Having only been an aquarist (the hip term, I’ve been informed, for fish-keeper) for a few years, I make mistakes. Unfortunately, one recent and particularly fundamental mistake led to the accidental death of a pet—and that’s an unbelievably bitter pill to swallow.
About a month ago, I made some decisions that eventually killed a bumblebee goby. What did I do, exactly? I took the advice of a “fish expert” at a local big box retail chain—something that seems to get a lot of face-palms when mentioned to seasoned aquarists. And while this may be for a good reason, things are never quite that simple.
I won’t call this place out by name (because there’s a moral of the story I’m working towards), but what we’re talking about here is a living being for sale that as it turns out is not only being kept in suboptimal conditions in the store—freshwater over its native brackish water—but the food that is being touted as required is completely wrong. And not just that, but wrong multiple times over as different employees give different answers when questioned on the dietary requirements of the bumblebee goby.
When I first picked up the goby I didn’t want to make any major feeding alterations to my main tank setup. So I asked about its diet and was immediately told that fish flakes would be fine. In reality, these fish are carnivores with incredibly picky eating habits and will generally not accept flakes without a lengthy weaning process. What I thought was his eating of the flake bits turned out to be a taste test, and he was spitting them out later.
But, I don’t want to be too quick to judge. This is complicated stuff. There are even multiple bumblebee goby species that look quite similar (all quite cranky), and they have varying needs. Still, according to http://www.theaquariumwiki.com and other comprehensive sites, the breed this local store was carrying, Brachygobius doriae, was specifically the one that thrives in brackish water the most, despite still being able to “survive” in freshwater. It turns out that just surviving is apparently enough in many stores that supply aquarium fish.
To widen the perspective a bit, what we have here is a situation where a person can walk through an automatic door, purchase a living being that’s been bred (or possibly worse, taken from the wild), boxed, and shipped in the wrong living conditions, and then get instructed on how to perpetuate that trend. Additionally, this new pet owner will only avoid the animal’s imminent starvation if they happen to chat with the right “expert.”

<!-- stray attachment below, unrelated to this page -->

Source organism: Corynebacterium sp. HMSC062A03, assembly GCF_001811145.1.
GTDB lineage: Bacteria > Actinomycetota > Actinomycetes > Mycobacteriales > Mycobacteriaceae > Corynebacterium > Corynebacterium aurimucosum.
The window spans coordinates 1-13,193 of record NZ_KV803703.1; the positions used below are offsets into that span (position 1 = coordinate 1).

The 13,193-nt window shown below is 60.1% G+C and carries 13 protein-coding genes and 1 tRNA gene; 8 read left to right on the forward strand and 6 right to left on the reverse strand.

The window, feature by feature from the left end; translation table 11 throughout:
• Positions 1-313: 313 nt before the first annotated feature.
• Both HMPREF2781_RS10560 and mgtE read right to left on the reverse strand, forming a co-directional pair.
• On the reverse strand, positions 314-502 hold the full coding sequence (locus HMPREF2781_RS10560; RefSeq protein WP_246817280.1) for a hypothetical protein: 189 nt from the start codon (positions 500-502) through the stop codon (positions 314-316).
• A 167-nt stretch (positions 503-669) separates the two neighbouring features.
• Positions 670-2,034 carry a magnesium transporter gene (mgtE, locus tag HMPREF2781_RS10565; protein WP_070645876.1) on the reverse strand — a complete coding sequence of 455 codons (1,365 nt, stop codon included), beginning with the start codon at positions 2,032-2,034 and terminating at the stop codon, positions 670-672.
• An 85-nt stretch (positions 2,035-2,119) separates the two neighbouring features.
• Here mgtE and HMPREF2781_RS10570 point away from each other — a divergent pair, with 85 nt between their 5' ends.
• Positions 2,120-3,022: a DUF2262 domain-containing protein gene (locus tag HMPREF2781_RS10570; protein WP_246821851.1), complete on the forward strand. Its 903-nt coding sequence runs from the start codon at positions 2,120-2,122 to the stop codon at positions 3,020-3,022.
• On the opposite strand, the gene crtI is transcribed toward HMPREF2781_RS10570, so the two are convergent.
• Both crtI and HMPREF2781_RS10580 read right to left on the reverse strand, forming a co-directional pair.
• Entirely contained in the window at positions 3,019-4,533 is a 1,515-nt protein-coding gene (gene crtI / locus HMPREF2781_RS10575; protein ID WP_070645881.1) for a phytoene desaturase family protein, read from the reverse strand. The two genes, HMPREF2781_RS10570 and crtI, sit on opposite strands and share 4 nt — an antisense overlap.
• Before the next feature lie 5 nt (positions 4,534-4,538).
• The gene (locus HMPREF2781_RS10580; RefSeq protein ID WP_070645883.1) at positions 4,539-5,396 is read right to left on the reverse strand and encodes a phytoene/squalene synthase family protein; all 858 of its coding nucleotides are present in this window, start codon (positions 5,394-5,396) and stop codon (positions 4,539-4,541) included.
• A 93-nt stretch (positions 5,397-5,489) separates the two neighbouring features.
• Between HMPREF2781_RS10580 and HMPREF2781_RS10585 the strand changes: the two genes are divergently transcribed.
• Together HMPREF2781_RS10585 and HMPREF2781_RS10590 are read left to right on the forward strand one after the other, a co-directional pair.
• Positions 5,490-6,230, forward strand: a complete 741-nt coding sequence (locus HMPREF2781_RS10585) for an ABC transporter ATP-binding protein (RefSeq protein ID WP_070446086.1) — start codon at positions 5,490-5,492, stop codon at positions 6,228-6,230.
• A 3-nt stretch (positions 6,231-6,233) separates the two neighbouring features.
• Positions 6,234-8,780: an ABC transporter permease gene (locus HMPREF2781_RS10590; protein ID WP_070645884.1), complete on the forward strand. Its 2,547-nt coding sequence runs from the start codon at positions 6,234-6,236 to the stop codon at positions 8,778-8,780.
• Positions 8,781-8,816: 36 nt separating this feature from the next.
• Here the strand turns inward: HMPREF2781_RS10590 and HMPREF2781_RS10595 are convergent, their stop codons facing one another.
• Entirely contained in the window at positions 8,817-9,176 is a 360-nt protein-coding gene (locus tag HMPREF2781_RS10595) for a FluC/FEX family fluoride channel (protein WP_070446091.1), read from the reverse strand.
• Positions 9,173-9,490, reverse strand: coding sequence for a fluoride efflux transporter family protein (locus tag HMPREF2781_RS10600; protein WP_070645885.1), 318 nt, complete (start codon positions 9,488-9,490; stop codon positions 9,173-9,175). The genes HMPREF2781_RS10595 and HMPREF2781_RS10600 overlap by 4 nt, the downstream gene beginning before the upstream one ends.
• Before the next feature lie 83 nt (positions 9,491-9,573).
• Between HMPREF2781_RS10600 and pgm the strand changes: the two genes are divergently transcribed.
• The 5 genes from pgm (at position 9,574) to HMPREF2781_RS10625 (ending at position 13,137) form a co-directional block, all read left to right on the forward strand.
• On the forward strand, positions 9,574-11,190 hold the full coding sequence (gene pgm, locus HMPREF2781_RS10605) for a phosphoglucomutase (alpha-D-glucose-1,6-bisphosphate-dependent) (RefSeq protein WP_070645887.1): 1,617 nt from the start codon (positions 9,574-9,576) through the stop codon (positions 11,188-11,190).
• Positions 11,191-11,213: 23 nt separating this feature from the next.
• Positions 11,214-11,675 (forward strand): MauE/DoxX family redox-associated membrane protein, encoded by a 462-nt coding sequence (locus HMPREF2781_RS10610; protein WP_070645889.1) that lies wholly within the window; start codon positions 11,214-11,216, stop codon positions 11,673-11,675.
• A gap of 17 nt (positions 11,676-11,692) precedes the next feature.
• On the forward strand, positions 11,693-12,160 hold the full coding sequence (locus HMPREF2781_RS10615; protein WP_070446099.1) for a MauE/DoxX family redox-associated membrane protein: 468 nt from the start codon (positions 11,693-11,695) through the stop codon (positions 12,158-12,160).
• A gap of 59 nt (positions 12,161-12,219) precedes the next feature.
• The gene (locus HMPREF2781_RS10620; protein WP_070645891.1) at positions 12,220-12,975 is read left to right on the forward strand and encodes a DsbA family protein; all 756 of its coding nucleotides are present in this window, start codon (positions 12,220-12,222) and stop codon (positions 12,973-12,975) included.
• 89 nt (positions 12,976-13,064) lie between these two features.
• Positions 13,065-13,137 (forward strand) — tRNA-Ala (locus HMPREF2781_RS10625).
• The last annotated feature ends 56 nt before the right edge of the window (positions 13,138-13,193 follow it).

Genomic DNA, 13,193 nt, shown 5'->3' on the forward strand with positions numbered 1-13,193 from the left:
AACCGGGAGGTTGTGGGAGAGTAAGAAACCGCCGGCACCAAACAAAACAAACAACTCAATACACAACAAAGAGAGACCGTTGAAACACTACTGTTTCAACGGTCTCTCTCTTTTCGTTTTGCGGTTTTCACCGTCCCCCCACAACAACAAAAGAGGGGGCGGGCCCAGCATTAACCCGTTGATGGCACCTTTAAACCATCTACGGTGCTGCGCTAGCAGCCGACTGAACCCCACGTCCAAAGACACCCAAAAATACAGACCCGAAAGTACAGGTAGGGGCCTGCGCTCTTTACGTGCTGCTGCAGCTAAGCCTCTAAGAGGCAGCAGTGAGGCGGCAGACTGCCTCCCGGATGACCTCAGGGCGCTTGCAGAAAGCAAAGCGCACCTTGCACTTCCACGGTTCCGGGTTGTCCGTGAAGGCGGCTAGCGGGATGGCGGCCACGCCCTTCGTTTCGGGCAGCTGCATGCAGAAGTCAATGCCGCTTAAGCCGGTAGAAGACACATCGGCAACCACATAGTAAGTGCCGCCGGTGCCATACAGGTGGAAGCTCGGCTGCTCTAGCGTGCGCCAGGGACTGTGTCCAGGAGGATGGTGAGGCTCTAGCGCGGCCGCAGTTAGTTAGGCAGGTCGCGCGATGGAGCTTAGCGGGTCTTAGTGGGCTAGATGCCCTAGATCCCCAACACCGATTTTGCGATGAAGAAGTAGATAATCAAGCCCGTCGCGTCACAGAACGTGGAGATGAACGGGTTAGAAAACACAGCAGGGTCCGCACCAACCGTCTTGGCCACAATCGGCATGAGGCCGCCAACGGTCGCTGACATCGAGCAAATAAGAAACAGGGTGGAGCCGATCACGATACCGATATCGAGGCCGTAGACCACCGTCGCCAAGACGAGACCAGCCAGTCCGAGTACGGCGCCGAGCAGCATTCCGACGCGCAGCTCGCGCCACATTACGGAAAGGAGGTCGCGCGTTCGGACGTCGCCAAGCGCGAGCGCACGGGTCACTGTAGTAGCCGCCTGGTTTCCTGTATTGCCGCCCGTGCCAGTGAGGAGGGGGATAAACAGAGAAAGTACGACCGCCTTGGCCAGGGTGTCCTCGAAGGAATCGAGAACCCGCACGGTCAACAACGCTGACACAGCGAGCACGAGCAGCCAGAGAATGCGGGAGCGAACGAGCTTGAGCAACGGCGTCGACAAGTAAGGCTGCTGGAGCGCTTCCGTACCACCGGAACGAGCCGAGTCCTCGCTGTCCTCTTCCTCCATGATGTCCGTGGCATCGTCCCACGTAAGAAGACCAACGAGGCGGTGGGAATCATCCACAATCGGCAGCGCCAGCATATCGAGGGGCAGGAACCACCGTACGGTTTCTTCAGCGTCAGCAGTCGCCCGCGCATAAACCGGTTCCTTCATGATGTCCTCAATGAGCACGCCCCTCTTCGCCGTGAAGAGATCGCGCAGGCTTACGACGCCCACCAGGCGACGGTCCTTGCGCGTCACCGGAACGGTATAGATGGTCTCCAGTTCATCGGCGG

After my goby passed away and I had done more research, I went back to the store and spoke about its diet with yet another “expert.” This time I was told that the goby should eat “veggie pellets, fish flakes, frozen shrimp, blood worms, spirulina, and live plants.” Regardless of the relative truths and falsehoods in that list, I’m honestly left wondering why they didn’t just throw in the kitchen sink and see if it’d eat that, too. Maybe some oil-stained cardboard from a pizza box and a pack of cigarettes. Smoke up, Johnny!
Whenever you have something as complex and sensitive as life being managed in unnatural conditions, the inherent issues are only exacerbated when you throw profit into the mix. Large corporate chains succeed by streamlining, and in the case of animal life it results in a lot of huge care mistakes. Bettas are delivered in small bowls of water simply because they can be dangerous to other fish, not because it is ideal for them to stay in that condition. Take a trip to your local Wells Fargo at the Timberhill Shopping Center and you’ll get an eye-full of the truth (if the bettas there are still alive, anyway).
“More often than not, [large fish stores] choose ‘survive’ over ‘thrive’ because it is cheaper and requires less training for employees to manage,” said one Linn County professional aquarist who wished to remain anonymous. “And you can’t universally blame the workers, because there is a lot going on that is out of their control.”
So even when people receive proper training, there are conditions imposed by the faceless decision-makers that nobody can really avoid.
But you, the consumer, can help: by not shopping at irresponsible aquarium stores, or at least by not purchasing from the departments of large stores that engage in practices that make you (and probably the creatures being housed there) uncomfortable. I know where I’ll never be going back to, and although it may be the larger chains that are prone to these problems, the rules apply to everyone.
That moral I promised earlier: We are ultimately responsible for absolutely everything when we make the decision to care for another life. Take your time and be sure that your sources of advice are as informed and invested as you yourself wish to be. Learn about the animals you plan on keeping so you don’t wind up cramming five fish into one of those abysmal “mini” tanks. And be conscious of where your money is going—it might not be to such a great cause. Don’t walk out of a store with a pet if the employees in the store did not make every effort to determine that you knew how to care for it.
Two places I can highly recommend visiting are Animal House (646 SW 4th St, Corvallis, OR 97333) here in Corvallis, and All For Fish (223 2nd Ave SW, Albany, OR 97321) in Albany. I’ve visited both places extensively and there’s not an employee there that doesn’t care for each and every creature in their ward.
by Johnny Beaver